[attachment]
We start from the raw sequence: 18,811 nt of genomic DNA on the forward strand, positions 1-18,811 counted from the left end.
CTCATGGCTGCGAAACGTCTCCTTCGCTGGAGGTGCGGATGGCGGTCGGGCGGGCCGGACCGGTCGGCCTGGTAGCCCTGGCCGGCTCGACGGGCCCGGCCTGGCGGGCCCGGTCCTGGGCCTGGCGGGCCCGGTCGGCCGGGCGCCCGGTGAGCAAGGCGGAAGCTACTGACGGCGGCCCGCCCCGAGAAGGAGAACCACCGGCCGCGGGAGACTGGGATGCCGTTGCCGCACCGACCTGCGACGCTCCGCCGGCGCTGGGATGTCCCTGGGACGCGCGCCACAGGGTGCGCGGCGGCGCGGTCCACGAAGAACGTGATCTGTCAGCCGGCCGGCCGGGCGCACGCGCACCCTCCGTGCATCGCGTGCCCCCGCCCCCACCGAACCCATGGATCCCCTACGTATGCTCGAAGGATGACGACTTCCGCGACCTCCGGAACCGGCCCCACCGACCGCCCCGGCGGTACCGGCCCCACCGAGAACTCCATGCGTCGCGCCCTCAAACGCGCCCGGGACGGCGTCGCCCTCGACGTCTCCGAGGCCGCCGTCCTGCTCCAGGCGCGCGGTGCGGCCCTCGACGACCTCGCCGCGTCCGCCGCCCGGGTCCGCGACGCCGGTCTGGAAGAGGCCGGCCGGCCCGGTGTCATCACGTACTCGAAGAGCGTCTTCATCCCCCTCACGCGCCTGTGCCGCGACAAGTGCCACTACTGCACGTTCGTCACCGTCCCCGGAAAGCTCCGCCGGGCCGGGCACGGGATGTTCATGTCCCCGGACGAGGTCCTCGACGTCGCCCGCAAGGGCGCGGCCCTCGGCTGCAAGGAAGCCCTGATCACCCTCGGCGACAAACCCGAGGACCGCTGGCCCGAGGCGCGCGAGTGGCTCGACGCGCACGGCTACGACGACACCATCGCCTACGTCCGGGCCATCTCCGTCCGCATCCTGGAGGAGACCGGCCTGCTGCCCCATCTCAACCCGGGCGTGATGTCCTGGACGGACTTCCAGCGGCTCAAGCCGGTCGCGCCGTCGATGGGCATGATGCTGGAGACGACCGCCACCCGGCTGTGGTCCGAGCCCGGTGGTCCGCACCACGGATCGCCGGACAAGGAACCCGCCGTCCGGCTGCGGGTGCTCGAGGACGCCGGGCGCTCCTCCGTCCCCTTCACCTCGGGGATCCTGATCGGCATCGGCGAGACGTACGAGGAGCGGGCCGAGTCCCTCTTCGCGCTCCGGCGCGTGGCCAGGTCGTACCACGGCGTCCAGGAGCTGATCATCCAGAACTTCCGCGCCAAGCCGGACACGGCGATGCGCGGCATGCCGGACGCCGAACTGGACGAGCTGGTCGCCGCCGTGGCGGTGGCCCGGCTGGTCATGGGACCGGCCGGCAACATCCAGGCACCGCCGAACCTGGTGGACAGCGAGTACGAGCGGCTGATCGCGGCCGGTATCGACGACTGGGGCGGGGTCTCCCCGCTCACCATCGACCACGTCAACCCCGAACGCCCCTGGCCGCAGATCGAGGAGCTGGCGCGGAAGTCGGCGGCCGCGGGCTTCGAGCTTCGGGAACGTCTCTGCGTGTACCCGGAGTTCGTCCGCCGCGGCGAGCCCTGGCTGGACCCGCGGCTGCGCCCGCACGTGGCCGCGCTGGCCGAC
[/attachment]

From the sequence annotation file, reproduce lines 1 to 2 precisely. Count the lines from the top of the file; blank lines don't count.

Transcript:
We start from the raw sequence: 18,811 nt of genomic DNA on the forward strand, positions 1-18,811 counted from the left end.
CTCATGGCTGCGAAACGTCTCCTTCGCTGGAGGTGCGGATGGCGGTCGGGCGGGCCGGACCGGTCGGCCTGGTAGCCCTGGCCGGCTCGACGGGCCCGGCCTGGCGGGCCCGGTCCTGGGCCTGGCGGGCCCGGTCGGCCGGGCGCCCGGTGAGCAAGGCGGAAGCTACTGACGGCGGCCCGCCCCGAGAAGGAGAACCACCGGCCGCGGGAGACTGGGATGCCGTTGCCGCACCGACCTGCGACGCTCCGCCGGCGCTGGGATGTCCCTGGGACGCGCGCCACAGGGTGCGCGGCGGCGCGGTCCACGAAGAACGTGATCTGTCAGCCGGCCGGCCGGGCGCACGCGCACCCTCCGTGCATCGCGTGCCCCCGCCCCCACCGAACCCATGGATCCCCTACGTATGCTCGAAGGATGACGACTTCCGCGACCTCCGGAACCGGCCCCACCGACCGCCCCGGCGGTACCGGCCCCACCGAGAACTCCATGCGTCGCGCCCTCAAACGCGCCCGGGACGGCGTCGCCCTCGACGTCTCCGAGGCCGCCGTCCTGCTCCAGGCGCGCGGTGCGGCCCTCGACGACCTCGCCGCGTCCGCCGCCCGGGTCCGCGACGCCGGTCTGGAAGAGGCCGGCCGGCCCGGTGTCATCACGTACTCGAAGAGCGTCTTCATCCCCCTCACGCGCCTGTGCCGCGACAAGTGCCACTACTGCACGTTCGTCACCGTCCCCGGAAAGCTCCGCCGGGCCGGGCACGGGATGTTCATGTCCCCGGACGAGGTCCTCGACGTCGCCCGCAAGGGCGCGGCCCTCGGCTGCAAGGAAGCCCTGATCACCCTCGGCGACAAACCCGAGGACCGCTGGCCCGAGGCGCGCGAGTGGCTCGACGCGCACGGCTACGACGACACCATCGCCTACGTCCGGGCCATCTCCGTCCGCATCCTGGAGGAGACCGGCCTGCTGCCCCATCTCAACCCGGGCGTGATGTCCTGGACGGACTTCCAGCGGCTCAAGCCGGTCGCGCCGTCGATGGGCATGATGCTGGAGACGACCGCCACCCGGCTGTGGTCCGAGCCCGGTGGTCCGCACCACGGATCGCCGGACAAGGAACCCGCCGTCCGGCTGCGGGTGCTCGAGGACGCCGGGCGCTCCTCCGTCCCCTTCACCTCGGGGATCCTGATCGGCATCGGCGAGACGTACGAGGAGCGGGCCGAGTCCCTCTTCGCGCTCCGGCGCGTGGCCAGGTCGTACCACGGCGTCCAGGAGCTGATCATCCAGAACTTCCGCGCCAAGCCGGACACGGCGATGCGCGGCATGCCGGACGCCGAACTGGACGAGCTGGTCGCCGCCGTGGCGGTGGCCCGGCTGGTCATGGGACCGGCCGGCAACATCCAGGCACCGCCGAACCTGGTGGACAGCGAGTACGAGCGGCTGATCGCGGCCGGTATCGACGACTGGGGCGGGGTCTCCCCGCTCACCATCGACCACGTCAACCCCGAACGCCCCTGGCCGCAGATCGAGGAGCTGGCGCGGAAGTCGGCGGCCGCGGGCTTCGAGCTTCGGGAACGTCTCTGCGTGTACCCGGAGTTCGTCCGCCGCGGCGAGCCCTGGCTGGACCCGCGGCTGCGCCCGCACGTGGCCGCGCTGGCCGAC